Century College’s New Art Gallery: Inspiring the Artist in You
April 27, 2020
There is a long-standing tradition of establishing art galleries, also known as teaching museums, on university and college campuses in the United States. The first teaching museum on this side of the globe was established in 1832 on the Yale University campus. Teaching art galleries and museums are often multi-use art centers where students can experience objects and artifacts first-hand instead of merely studying them in textbooks or online. For instance, some medical programs use art to teach students visual analysis, pattern recognition, or how to better empathize with patients.
Here at Century College, art students currently exhibit their work at the Niche Gallery. Tucked away in a small area on the second floor of the West Campus, the Niche Gallery is easy to miss. Yet, in spite of its size, the gallery has worked actively to establish cross-disciplinary connections with many areas of study not typically associated with college museums. The work exhibited there teaches science, engineering, and business students how to engage with open-ended exploration.
The Art Department is invested in accommodating the need for more arts on campus. Justin Allen, Photography CLA and Installation Assistant for the Niche Gallery, explains that Century College is in the process of adding a new gallery on the West Campus. “Although [the new gallery] will serve a similar purpose as the original Niche Gallery, it will be much larger and more visible to students, staff and community members on campus.”
There exists a common misconception that art is only for artists. Some members of the Century College community may wonder about the relevance of an art gallery to their course of study or their lives. Art Department Chair Neil Johnston is convinced that art is for everyone because it can be used as a means of self-expression. Johnston hopes the new setting will challenge people’s assumption about what art is and who can make art. The new gallery will play an important role in encouraging the appreciation of art and its role in society through direct engagement with original works of art created by students and local artists. This creative venue will be used to stimulate active learning about art and the creative process through research, teaching, and dialogue among the diverse communities of students, faculty, artists, scholars, alumni, and the broader public.
Johnston also envisions the new gallery as a welcoming space where students can feel empowered when they see artists from their own communities making the type of art that is representative of their own experience. This may inspire students to explore their own artistic vision and freedom of expression. Johnston underscores “the importance of using art to give people a voice.”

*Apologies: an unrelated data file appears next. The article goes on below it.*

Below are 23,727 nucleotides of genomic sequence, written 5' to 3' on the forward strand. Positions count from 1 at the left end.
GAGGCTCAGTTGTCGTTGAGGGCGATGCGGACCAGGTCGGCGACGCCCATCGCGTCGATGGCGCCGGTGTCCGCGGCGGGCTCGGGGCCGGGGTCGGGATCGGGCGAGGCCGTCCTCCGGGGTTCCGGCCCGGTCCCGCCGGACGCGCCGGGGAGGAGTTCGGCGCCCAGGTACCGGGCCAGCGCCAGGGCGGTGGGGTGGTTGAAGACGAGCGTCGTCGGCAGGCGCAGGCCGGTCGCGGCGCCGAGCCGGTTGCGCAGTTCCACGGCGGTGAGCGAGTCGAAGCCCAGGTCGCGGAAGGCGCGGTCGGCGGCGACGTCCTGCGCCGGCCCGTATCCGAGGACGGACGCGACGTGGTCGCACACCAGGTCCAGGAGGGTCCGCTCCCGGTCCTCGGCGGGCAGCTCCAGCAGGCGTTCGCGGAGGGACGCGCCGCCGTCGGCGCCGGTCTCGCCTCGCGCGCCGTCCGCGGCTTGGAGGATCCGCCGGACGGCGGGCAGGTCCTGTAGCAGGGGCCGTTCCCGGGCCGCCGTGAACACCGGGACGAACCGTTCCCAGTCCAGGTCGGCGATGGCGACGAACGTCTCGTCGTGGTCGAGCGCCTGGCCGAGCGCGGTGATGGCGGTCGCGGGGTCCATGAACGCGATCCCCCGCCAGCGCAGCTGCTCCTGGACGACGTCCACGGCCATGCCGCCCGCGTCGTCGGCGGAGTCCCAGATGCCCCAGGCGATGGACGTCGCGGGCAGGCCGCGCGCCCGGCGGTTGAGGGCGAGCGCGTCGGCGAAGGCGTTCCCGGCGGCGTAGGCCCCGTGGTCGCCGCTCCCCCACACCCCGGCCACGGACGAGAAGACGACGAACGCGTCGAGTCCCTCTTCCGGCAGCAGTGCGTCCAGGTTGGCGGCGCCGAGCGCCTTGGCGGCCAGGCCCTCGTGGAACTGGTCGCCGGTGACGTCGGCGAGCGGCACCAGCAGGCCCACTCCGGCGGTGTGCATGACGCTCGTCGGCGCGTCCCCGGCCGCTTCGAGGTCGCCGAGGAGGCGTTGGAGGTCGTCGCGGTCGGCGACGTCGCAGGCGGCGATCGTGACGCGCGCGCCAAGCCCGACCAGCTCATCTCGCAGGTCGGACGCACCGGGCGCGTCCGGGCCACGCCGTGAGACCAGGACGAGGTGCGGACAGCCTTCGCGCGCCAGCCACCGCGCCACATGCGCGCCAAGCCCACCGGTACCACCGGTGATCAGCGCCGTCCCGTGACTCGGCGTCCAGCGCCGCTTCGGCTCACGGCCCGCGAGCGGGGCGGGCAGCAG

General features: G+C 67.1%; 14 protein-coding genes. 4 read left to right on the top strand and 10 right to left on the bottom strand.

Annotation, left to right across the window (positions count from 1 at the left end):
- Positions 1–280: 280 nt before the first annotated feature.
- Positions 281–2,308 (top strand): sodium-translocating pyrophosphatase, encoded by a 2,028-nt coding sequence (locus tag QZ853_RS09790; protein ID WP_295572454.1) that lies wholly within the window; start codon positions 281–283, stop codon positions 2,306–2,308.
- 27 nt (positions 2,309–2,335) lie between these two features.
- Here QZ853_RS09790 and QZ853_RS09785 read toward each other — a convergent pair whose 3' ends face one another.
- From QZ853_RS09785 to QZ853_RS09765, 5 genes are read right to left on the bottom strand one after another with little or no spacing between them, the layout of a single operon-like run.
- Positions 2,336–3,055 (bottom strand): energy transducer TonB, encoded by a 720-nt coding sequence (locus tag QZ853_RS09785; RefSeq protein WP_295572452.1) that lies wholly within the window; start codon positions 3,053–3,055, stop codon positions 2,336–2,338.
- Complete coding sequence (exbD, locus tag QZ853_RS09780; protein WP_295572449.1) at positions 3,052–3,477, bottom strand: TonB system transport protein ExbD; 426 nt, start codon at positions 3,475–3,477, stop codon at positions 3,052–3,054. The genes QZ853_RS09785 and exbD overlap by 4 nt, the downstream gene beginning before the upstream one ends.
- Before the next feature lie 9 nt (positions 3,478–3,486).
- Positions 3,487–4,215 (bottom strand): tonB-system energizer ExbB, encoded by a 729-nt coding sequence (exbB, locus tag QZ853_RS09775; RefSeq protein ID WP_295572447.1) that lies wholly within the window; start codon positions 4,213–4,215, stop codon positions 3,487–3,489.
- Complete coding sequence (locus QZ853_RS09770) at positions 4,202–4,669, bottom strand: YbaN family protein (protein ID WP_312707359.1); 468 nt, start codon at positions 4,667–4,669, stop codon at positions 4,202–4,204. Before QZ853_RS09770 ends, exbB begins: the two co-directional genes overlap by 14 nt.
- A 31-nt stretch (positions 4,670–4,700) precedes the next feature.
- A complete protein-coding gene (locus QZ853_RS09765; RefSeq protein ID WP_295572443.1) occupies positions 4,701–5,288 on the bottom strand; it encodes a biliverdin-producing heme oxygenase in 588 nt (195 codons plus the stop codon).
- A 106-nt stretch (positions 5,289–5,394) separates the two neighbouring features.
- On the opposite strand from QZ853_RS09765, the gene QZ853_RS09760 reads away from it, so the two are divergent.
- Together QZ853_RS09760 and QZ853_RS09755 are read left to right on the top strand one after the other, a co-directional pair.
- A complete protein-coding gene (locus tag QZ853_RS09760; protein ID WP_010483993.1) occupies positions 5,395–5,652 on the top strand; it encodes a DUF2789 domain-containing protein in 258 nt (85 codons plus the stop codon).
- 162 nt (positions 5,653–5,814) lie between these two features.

Drug and Alcohol Counseling student and multimedia artist Rebecca Mathison could not agree more. Mathison, who is pursuing a degree in art therapy, believes that it is important that people have a chance to present their story through art. She thinks doing so has the potential to heal those who have experienced trauma. Mathison envisions the new gallery as a place where students can attend mini art therapy sessions during finals week, a period when self-care is essential to coping with stress. Mathison points to the ways that art can help students work through emotional pressure and trauma which often block mental clarity. Furthermore, she reminds us of the underappreciated correlation that exists between art and scientific innovation.
Many of today’s technologies and groundbreaking discoveries, from cell phones to anti-malware, rely on art and a unique kind of technological aesthetic. Art is often considered a catalyst for innovation because it allows people to develop the muscle required for analytical thinking and discernment. The arts have the potential to foster in people the level of determination and self-confidence that leads to finding innovative solutions to problems.
Hager Ayalew, a student in the Automotive Service Technology program, clearly sees the connection between art and science. He says that working with cars is like working with a puzzle and that art inspires unexpected solutions to mechanical auto problems. Ayalew, who himself often dabbles in impromptu sketching, subscribes to the idea of art as an effective tool for self-exploration and healing. “Art allows you to take time for yourself when you’re trying to figure out an emotion and don’t feel like talking to people.” Ayalew enjoys hanging out at The Connection, where he gets a chance to interact with peers from a variety of social backgrounds. While he is looking forward to using the new gallery in a similar way, he also sees himself attending artist talks and making visits there when in search of insight and an uplifting experience.
The original location of the Niche Gallery will continue to serve as a locale to showcase the work of amazing student artists here on campus. Allen says that the new gallery is invested in “highlight[ing] Century College’s commitment to the arts in a much more polished and legitimate way.” It is so exciting to anticipate an art gallery here at Century where everyone is welcomed to attend programs and view captivating art. Our community is fortunate to have a space that sparks critical thinking and connects diverse audiences to authentic stories and meaningful experiences. Come and be inspired to discover the artist in you.
NOTE: Expect regular open hours, artist talks, film showings, exhibition openings, and possibly an impressive first show at Century College’s new art gallery in Fall 2020.